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Expanding a franchise portfolio; retail and fitness brand success with Paul Rayner, Part 2

Following Part 1 of our interview, in this second part of our chat with franchise trailblazer, Paul Rayner, we discussed his move into the fitness vertical. He also discusses what it takes to maintain success in his Cash Converters stores during this expansion into new brands.

You gave great insight into your entry into the retail franchise and decided to make the move into the fitness vertical. How did you feel about the timing of your decision and ultimate choice of brand?

Timing is everything and with the explosion of the 24/7 market we thought we may be too late. The Gold Coast territories were really filling up but we traveled to Melbourne a lot because of our Cash Converters stores. So we decided to look down there.

During this time we came across Snap Fitness, a competitor to Jetts Fitness and Anytime Fitness, and decided to meet up with the head office team as we had heard good things. After reviewing the franchise terms, the Snap Fitness brand looked like a great fit for us; they were flexible, set fees and provided fantastic support too.  

We decided on the brand and due to the overcrowding of 24/7 gyms on the Gold Coast would look in Melbourne for territories. Brunswick looked perfect for us and that is where we would have our first gym.

Now that you had decided on Snap Fitness Brunswick, was there any immediate differences between retail and fitness verticals?

As a business owner and investor to me, there is no difference between selling in retail or selling memberships in a gym. Before delivering a world class experience inside the gym you need to get people in the door.

So we did not see any major difference. We could assist with the sales and hire the fitness professionals and customer service teams to take care of what happens inside.

You went on to buy another Snap Fitness location, was this always the plan?

We wanted to originally open three Snap Fitness locations and when another territory came up in Fitzroy we snapped it up. It is basically the next suburb over and we thought that would be easier to manage.  With Brunswick being such a huge success we thought we could get a great return on Fitzroy too.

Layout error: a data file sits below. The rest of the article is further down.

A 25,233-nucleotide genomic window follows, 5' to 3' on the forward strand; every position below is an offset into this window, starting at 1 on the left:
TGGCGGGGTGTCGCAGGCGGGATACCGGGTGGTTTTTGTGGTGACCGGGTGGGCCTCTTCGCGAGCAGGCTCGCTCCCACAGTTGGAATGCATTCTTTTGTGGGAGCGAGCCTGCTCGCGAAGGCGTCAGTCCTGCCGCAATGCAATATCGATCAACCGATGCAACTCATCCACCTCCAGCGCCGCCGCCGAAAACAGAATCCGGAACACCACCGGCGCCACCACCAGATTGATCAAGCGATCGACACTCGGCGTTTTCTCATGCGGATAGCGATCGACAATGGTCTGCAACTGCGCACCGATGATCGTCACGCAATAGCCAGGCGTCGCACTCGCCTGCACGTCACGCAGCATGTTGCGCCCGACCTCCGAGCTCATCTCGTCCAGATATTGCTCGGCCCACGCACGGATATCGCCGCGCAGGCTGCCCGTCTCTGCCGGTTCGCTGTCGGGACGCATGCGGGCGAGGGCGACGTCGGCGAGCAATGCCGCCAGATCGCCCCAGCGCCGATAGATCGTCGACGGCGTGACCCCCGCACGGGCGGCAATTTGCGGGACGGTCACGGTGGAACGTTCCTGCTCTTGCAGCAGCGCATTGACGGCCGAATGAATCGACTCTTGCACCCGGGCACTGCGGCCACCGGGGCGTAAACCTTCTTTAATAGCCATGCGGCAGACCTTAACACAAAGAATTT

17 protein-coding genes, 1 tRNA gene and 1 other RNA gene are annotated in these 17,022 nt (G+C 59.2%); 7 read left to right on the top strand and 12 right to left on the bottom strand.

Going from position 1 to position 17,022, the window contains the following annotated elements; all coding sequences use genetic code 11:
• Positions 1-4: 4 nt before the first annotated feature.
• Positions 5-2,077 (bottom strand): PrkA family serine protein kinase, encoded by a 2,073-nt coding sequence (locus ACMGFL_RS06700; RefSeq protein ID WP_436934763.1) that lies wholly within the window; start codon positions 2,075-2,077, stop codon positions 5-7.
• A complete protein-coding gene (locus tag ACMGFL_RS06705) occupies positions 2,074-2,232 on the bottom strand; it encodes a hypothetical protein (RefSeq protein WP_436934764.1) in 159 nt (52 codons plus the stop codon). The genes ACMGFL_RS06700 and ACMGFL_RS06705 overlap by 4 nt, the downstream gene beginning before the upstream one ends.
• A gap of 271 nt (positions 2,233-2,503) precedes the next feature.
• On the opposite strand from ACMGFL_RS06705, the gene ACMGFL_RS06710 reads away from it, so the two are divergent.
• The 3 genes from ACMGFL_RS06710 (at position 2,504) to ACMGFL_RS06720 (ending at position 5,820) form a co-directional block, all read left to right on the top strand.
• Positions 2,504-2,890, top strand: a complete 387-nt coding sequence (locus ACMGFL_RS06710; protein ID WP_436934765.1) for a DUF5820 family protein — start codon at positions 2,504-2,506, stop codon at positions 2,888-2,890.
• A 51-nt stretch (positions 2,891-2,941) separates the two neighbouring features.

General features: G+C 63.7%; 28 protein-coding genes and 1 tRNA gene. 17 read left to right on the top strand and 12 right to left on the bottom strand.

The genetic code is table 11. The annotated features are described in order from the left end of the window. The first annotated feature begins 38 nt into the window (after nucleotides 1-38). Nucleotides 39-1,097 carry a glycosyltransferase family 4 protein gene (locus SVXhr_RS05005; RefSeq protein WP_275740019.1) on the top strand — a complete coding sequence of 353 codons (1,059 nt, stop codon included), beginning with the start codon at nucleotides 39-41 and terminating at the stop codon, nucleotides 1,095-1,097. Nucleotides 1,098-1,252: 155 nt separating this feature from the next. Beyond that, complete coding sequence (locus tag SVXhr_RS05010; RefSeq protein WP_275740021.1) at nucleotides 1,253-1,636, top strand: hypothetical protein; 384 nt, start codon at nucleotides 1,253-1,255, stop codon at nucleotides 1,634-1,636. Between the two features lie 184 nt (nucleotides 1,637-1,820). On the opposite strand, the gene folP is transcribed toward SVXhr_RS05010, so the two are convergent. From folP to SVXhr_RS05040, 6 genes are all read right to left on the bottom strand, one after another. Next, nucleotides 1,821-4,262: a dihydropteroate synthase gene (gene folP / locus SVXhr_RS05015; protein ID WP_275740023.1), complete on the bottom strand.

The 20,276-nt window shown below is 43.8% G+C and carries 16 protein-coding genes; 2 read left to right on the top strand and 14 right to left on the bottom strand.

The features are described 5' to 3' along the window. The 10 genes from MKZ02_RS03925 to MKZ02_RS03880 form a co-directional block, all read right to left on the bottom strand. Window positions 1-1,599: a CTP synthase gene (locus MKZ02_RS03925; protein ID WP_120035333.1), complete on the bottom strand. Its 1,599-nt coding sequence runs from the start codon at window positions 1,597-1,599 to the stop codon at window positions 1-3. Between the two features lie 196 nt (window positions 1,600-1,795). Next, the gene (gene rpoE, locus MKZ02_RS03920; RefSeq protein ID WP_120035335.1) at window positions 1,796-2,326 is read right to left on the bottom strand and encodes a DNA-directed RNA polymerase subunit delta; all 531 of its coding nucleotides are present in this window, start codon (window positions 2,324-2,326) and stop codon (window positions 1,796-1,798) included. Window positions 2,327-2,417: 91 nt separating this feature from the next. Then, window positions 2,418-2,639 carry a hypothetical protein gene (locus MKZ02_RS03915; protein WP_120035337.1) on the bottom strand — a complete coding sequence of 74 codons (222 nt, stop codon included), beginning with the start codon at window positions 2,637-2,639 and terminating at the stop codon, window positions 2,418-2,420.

You mentioned you wanted three Snap Fitness locations, did you achieve this?

No. After looking at the 24/7 models and thinking it was saturated, along with the explosion of F45 studios, we wanted to look into the boutique market and do something around group training. Lift Brands brought out 9Round to Australia, a 30 minute kickboxing workout, and we loved it straight away.

So rather than opening a third Snap Fitness, we opened two 9Rounds.  So in fitness franchising, we have both Snap Fitness and 9Round in Brunswick and Fitzroy.

You have nine franchise businesses across all of your brands – how are you managing them all?

We put a great team who is dedicated and trustworthy. This did not come easy. It took a while to get the right team in place but now that we do, it helps us to no end. 

The managers and supporting teams are all fantastic, both in retail and fitness. We would not be where we are today without them.

Glen and I work on the administrative side of the business and guide and mentor the teams as required. Getting told “leave us alone, we know what we are doing” has never sounded better.

2020 has been a year many of us would rather forget, how has it impacted you?

In the beginning, it was the uncertainty. Not knowing what this virus was, how it impacted us and so many conflicting views. There was some comfort that everyone is going through it at the same time. 

We were having a fantastic start to the year, our biggest ever to be honest and that was taken from under us. However, even the 10 days of reopening in Melbourne we nearly did our largest months ever.

We are just excited to reopen fully and get back to delivering valued services to the public in both retail and fitness. 

Victoria has been locked down since 16th March, QLD is open – can you expand of the impacts of each?

They are two polar opposites. 

Queensland has been open for around four months now and it’s really improved month to month. Our retail is nearly back at 100% and demand has increased in all areas. So I can not really complain. 

For Victoria, we have both retail stores and gyms closed at the moment with one difference. Our Cash Converters stores can open with the Click & Collect service. Like QLD, we are desperate to get all of our businesses open and get them trading once again, not only to ensure the financial success but also to get the people living in Melbourne training again and providing the much needed financial support. All of our teams are read to go.